Effectiveness of reserve requirements on current account imbalances
Dalkıran, Dilşat Tugba
Böke, Selin Sayek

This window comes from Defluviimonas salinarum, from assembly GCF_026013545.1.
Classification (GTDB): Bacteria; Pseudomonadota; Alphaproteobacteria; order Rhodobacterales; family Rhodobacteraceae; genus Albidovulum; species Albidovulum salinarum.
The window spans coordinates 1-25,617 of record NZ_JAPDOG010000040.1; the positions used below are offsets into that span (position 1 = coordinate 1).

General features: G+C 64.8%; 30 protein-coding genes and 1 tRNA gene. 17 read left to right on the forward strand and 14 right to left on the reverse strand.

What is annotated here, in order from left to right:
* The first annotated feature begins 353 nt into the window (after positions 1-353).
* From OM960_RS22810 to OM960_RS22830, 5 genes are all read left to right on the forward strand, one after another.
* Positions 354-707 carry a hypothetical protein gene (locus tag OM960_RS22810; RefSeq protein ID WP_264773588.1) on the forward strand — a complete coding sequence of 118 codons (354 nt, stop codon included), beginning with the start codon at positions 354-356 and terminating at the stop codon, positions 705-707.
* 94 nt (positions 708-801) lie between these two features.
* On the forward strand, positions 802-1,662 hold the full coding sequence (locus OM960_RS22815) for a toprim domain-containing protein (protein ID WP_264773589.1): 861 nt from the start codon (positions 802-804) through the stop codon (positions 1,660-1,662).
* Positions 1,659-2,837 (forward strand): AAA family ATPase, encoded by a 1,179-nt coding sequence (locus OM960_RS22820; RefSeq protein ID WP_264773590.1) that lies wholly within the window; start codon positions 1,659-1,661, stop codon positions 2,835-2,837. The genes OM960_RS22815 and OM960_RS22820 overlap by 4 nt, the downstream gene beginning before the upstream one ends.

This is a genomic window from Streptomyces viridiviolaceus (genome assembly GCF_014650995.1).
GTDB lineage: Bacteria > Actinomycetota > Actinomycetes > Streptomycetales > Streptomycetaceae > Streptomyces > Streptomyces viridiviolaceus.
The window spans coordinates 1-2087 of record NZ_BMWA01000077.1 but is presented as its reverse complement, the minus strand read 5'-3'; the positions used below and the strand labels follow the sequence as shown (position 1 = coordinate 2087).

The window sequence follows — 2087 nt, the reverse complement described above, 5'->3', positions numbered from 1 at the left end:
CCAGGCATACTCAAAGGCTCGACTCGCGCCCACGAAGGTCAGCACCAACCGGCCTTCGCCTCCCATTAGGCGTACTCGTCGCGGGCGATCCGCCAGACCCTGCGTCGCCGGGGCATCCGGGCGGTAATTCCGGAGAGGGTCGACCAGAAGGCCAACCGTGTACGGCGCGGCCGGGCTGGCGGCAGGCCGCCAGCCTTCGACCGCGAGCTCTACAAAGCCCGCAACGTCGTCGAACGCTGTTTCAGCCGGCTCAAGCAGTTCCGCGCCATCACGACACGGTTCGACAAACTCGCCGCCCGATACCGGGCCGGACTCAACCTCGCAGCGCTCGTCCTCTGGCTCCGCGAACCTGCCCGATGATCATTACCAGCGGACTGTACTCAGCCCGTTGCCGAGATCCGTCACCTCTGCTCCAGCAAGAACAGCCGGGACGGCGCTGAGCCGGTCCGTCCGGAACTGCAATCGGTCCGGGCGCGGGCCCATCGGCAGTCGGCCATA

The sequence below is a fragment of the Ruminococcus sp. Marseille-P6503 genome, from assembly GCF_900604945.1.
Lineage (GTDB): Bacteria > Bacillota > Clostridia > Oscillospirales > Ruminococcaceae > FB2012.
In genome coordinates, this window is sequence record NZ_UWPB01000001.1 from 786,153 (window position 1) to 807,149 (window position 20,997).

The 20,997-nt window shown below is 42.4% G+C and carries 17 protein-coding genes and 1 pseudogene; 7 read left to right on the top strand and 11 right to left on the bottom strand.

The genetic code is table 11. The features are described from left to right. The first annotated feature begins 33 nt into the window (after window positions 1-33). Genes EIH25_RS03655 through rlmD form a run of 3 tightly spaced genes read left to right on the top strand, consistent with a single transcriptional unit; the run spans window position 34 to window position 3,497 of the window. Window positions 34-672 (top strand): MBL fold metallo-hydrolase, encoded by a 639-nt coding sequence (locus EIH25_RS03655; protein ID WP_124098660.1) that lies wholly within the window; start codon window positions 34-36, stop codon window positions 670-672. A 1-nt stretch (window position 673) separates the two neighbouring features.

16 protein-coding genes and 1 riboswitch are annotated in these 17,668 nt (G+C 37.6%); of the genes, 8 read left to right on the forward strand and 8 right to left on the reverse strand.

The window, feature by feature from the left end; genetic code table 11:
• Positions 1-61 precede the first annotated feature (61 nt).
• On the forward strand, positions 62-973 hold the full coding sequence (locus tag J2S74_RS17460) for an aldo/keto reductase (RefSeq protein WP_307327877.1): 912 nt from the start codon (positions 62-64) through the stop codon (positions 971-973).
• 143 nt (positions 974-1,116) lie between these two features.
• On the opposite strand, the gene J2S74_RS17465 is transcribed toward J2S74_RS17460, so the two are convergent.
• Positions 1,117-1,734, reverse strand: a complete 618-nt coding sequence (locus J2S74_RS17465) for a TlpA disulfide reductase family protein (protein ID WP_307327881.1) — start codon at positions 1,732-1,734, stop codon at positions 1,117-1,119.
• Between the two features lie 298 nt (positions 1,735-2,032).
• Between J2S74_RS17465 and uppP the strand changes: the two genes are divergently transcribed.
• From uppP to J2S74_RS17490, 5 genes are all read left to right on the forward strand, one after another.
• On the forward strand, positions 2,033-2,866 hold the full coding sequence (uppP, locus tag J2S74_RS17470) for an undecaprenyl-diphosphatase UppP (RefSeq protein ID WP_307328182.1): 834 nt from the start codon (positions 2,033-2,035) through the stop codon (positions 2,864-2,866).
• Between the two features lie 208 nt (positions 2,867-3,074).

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Following the recent financial crisis, reserve requirements have become a policy instrument preferred in many emerging markets such as China, Brazil and Turkey for various purposes. Therefore, the formulating a theoretical framework to study the policy effectiveness remains an important issue. In this thesis, I develop a DSGE model with the financial accelerator mechanism so as to see the effectiveness of reserve requirement in small open economies, especially in influencing the external imbalances. External imbalances can either be interpreted as current account imbalances or its mirroring capital account imbalances. The main channel through which the external balances play a role is via the banking sector, which is modelled as engaging in international borrowing. This framework allows examination of the responses of the external imbalances to shocks to the reserve requirement ratio As a result, higher reserve requirements make domestic borrowing cheaper than foreign borrowing and by this way, changes in net foreign liabilities create a current account surplus. Thus, a country with current account deficit can use reserve requirements to readjust its external imbalances.